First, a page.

Raised Grow Bed vs Straight Ground

what is your preferred way to grow out stock?

  • In a raised bed with soil of your choice

    Votes: 9 45.0%
  • In the ground with amended soil

    Votes: 3 15.0%
  • In the ground with native soil

    Votes: 3 15.0%
  • In a pot/planter

    Votes: 5 25.0%

  • Total voters
    20
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Location
Netherlands
#4
I'm doing all of the above. But I have to say that straight up soil has my preference.
I don't like to have to water ground growing plants daily (like with amended soil) until they've rooted deep enough.
Full regular soil seems to work best for that need. I could do a regular soil raised bed, that would make it easier to work the roots later. But them again, I'm going to dig my plants up next spring, and throw a tile or fine mesh under them.
 
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Location
on the IL-WI border, a mile from ''da Lake''
USDA Zone
5b
#6
I tend to use large nursery pots, or Anderson flats or other large containers. The media is recycled bonsai mix with added organics, like used orchid mix. Pots usually only need to be watered once a week. I use 1 gallon thru 20 gallon sizes. My native soil is heavy clay, once a tree roots in, you are never going to get it out. The thought of building a propper grow bed always made my back hurt. And should roots go deeper into the clay below, the tree could be a permanent feature.

Pots have advantage of being able to be moved to work table for pruning.

Down side of pots is growth is not as rapid as ground growing. But it can be fast enough to get reasonable results.
 

Bonsai Nut

Administrator
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Location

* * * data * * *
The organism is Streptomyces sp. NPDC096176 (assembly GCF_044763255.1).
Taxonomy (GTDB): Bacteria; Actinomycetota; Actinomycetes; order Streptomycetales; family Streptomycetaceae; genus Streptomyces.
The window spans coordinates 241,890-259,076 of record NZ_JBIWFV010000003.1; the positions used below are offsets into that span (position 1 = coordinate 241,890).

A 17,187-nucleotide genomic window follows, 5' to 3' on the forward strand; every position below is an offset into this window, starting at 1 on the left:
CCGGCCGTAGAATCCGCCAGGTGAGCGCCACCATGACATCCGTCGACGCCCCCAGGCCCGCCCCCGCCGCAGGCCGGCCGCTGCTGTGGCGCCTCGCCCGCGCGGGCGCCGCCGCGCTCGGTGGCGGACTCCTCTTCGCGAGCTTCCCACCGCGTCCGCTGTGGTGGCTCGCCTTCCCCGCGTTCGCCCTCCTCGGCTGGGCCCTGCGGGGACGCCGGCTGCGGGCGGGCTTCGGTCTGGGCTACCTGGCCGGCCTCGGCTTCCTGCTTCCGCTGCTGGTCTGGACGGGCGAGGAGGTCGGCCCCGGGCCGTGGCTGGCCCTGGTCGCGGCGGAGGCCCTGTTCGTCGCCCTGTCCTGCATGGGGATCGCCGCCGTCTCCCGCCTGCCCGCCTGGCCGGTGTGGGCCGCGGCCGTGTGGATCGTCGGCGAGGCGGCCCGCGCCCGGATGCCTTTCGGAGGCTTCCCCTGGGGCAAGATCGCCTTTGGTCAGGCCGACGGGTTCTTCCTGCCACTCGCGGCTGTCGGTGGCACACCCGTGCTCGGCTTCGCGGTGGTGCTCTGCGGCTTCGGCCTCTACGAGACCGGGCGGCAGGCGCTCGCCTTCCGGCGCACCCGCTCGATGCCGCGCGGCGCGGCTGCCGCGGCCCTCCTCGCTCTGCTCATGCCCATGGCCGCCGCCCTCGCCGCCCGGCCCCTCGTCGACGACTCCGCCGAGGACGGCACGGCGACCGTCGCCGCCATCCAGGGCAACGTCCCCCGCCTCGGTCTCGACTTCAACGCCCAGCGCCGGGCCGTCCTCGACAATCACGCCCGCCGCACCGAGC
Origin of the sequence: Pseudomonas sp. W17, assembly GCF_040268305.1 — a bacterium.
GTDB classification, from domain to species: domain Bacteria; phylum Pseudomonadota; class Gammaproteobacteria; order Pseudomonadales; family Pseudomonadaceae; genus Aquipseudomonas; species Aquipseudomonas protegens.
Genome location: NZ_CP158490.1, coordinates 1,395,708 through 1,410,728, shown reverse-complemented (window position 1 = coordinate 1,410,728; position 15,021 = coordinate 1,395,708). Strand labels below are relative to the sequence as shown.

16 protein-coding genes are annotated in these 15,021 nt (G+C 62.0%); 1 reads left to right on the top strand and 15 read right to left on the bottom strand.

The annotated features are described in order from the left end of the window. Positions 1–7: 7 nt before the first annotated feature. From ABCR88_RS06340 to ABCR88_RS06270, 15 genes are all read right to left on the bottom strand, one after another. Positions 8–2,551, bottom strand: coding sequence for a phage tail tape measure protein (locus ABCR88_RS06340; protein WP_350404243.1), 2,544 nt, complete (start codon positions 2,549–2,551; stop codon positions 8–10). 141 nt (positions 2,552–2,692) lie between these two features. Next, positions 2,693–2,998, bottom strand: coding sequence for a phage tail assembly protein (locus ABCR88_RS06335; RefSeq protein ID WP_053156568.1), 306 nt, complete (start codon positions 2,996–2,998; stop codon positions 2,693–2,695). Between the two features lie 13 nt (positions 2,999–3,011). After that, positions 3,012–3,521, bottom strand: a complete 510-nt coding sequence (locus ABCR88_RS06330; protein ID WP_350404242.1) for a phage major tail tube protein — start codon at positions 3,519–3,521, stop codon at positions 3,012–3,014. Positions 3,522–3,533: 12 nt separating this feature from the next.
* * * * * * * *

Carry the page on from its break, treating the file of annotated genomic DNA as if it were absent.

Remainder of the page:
OC, CA
USDA Zone
10A
#7
Does anyone's have a preference between growing out pre-bonsai in a raised bed vs just straight in the ground? If so, why?
Here people use raised beds because our soil is clay and does not absorb water quickly. You have to be careful when digging out a garden bed and filling it with garden soil that you aren't creating a swimming pool/swamp.

Having a raised bed allows the water to percolate through the soil and drain out the bottom of the bed, rinsing the soil. It also generally allows for higher oxygen levels in the soil than ground growing. Downside - soil dries much more quickly and is not as protected from temperature swings - high or low.
 
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Location
London, England
#8
Here people use raised beds because our soil is clay and does not absorb water quickly. You have to be careful when digging out a garden bed and filling it with garden soil that you aren't creating a swimming pool/swamp.

Having a raised bed allows the water to percolate through the soil and drain out the bottom of the bed, rinsing the soil. It also generally allows for higher oxygen levels in the soil than ground growing. Downside - soil dries much more quickly and is not as protected from temperature swings - high or low.
top laying the bed with weed matting will help to keep it moist for longer.
 

Dav4

Imperial Masterpiece
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14,224
Location
North Georgia/lived in MA until 2009
USDA Zone
7b
#9
I do both here in GA. Generally speaking, when landscape trees are concerned, I feel it's best NOT to amend soil if you're planting in the ground as getting the roots growing into the native soil immediately will lead to a faster establishment, and I've carried this belief over into growing out pre-bonsai stock. GA red clay is actually a great soil to grow things in, so where it's diggable, I'll plant directly into the native soil, and apply a 2" layer of wood chip mulch around the planting area. Where it isn't diggable, I'll plant on top of the soil, with lot's of compost and topsoil recovered from other areas of my yard. Both my tomatoes and my tridents agree with these measures...;).
 
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Location
Michigan. 6a
USDA Zone
6a
#10
Straight in the ground. I add Turface to the ground....I have a naturally sandy soil and need some moisture holding. And....I have excellent results...so it’s my continued plan.
 
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Location
London, England
#11
i actually do both. i have a lot of trees doing fine, that have just been planted into the ground and only recently constructed a growing bed this spring for some new plantings.